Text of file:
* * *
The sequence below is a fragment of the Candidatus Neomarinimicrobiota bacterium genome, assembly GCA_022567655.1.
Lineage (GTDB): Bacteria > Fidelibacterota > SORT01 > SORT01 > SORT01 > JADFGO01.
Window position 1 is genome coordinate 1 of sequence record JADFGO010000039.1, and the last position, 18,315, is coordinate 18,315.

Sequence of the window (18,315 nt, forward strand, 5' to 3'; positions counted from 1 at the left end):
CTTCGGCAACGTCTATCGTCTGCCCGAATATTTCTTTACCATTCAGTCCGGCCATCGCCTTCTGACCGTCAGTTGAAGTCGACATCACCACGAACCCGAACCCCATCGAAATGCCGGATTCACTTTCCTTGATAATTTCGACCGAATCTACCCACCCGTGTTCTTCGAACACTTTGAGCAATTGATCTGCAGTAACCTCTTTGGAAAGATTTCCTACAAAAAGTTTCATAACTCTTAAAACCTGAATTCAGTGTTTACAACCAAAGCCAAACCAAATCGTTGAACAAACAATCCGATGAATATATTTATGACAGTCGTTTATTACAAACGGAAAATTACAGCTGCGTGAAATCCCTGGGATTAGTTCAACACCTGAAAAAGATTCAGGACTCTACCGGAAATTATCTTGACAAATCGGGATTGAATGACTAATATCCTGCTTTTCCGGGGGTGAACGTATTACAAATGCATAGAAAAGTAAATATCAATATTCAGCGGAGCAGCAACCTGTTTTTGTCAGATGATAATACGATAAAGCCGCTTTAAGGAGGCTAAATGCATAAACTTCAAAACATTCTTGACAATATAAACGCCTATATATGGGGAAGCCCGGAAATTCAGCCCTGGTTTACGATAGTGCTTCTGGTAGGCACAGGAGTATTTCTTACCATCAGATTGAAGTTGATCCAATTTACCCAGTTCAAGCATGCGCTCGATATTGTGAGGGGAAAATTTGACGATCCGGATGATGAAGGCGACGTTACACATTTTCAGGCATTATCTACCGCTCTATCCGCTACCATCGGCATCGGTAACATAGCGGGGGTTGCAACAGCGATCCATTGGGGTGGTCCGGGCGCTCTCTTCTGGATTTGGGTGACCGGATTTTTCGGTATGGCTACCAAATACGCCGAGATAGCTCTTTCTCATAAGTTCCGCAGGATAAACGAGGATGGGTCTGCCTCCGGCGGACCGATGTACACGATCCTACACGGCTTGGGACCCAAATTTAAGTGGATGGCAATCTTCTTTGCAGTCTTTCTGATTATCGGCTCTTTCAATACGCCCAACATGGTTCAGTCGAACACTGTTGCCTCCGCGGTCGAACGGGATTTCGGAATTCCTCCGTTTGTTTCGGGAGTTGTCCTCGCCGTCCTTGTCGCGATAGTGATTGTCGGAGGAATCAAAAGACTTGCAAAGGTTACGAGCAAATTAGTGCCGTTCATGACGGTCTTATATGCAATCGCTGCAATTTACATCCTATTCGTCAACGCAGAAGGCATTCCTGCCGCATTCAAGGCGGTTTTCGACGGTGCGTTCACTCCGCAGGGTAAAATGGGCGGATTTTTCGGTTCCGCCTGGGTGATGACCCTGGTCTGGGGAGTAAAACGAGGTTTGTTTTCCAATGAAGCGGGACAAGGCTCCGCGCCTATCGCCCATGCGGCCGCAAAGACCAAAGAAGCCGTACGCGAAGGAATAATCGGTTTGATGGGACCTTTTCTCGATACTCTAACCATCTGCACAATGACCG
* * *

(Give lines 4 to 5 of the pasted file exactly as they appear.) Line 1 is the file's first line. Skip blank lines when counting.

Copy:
Sequence of the window (18,315 nt, forward strand, 5' to 3'; positions counted from 1 at the left end):
CTTCGGCAACGTCTATCGTCTGCCCGAATATTTCTTTACCATTCAGTCCGGCCATCGCCTTCTGACCGTCAGTTGAAGTCGACATCACCACGAACCCGAACCCCATCGAAATGCCGGATTCACTTTCCTTGATAATTTCGACCGAATCTACCCACCCGTGTTCTTCGAACACTTTGAGCAATTGATCTGCAGTAACCTCTTTGGAAAGATTTCCTACAAAAAGTTTCATAACTCTTAAAACCTGAATTCAGTGTTTACAACCAAAGCCAAACCAAATCGTTGAACAAACAATCCGATGAATATATTTATGACAGTCGTTTATTACAAACGGAAAATTACAGCTGCGTGAAATCCCTGGGATTAGTTCAACACCTGAAAAAGATTCAGGACTCTACCGGAAATTATCTTGACAAATCGGGATTGAATGACTAATATCCTGCTTTTCCGGGGGTGAACGTATTACAAATGCATAGAAAAGTAAATATCAATATTCAGCGGAGCAGCAACCTGTTTTTGTCAGATGATAATACGATAAAGCCGCTTTAAGGAGGCTAAATGCATAAACTTCAAAACATTCTTGACAATATAAACGCCTATATATGGGGAAGCCCGGAAATTCAGCCCTGGTTTACGATAGTGCTTCTGGTAGGCACAGGAGTATTTCTTACCATCAGATTGAAGTTGATCCAATTTACCCAGTTCAAGCATGCGCTCGATATTGTGAGGGGAAAATTTGACGATCCGGATGATGAAGGCGACGTTACACATTTTCAGGCATTATCTACCGCTCTATCCGCTACCATCGGCATCGGTAACATAGCGGGGGTTGCAACAGCGATCCATTGGGGTGGTCCGGGCGCTCTCTTCTGGATTTGGGTGACCGGATTTTTCGGTATGGCTACCAAATACGCCGAGATAGCTCTTTCTCATAAGTTCCGCAGGATAAACGAGGATGGGTCTGCCTCCGGCGGACCGATGTACACGATCCTACACGGCTTGGGACCCAAATTTAAGTGGATGGCAATCTTCTTTGCAGTCTTTCTGATTATCGGCTCTTTCAATACGCCCAACATGGTTCAGTCGAACACTGTTGCCTCCGCGGTCGAACGGGATTTCGGAATTCCTCCGTTTGTTTCGGGAGTTGTCCTCGCCGTCCTTGTCGCGATAGTGATTGTCGGAGGAATCAAAAGACTTGCAAAGGTTACGAGCAAATTAGTGCCGTTCATGACGGTCTTATATGCAATCGCTGCAATTTACATCCTATTCGTCAACGCAGAAGGCATTCCTGCCGCATTCAAGGCGGTTTTCGACGGTGCGTTCACTCCGCAGGGTAAAATGGGCGGATTTTTCGGTTCCGCCTGGGTGATGACCCTGGTCTGGGGAGTAAAACGAGGTTTGTTTTCCAATGAAGCGGGACAAGGCTCCGCGCCTATCGCCCATGCGGCCGCAAAGACCAAAGAAGCCGTACGCGAAGGAATAATCGGTTTGATGGGACCTTTTCTCGATACTCTAACCATCTGCACAATGACCG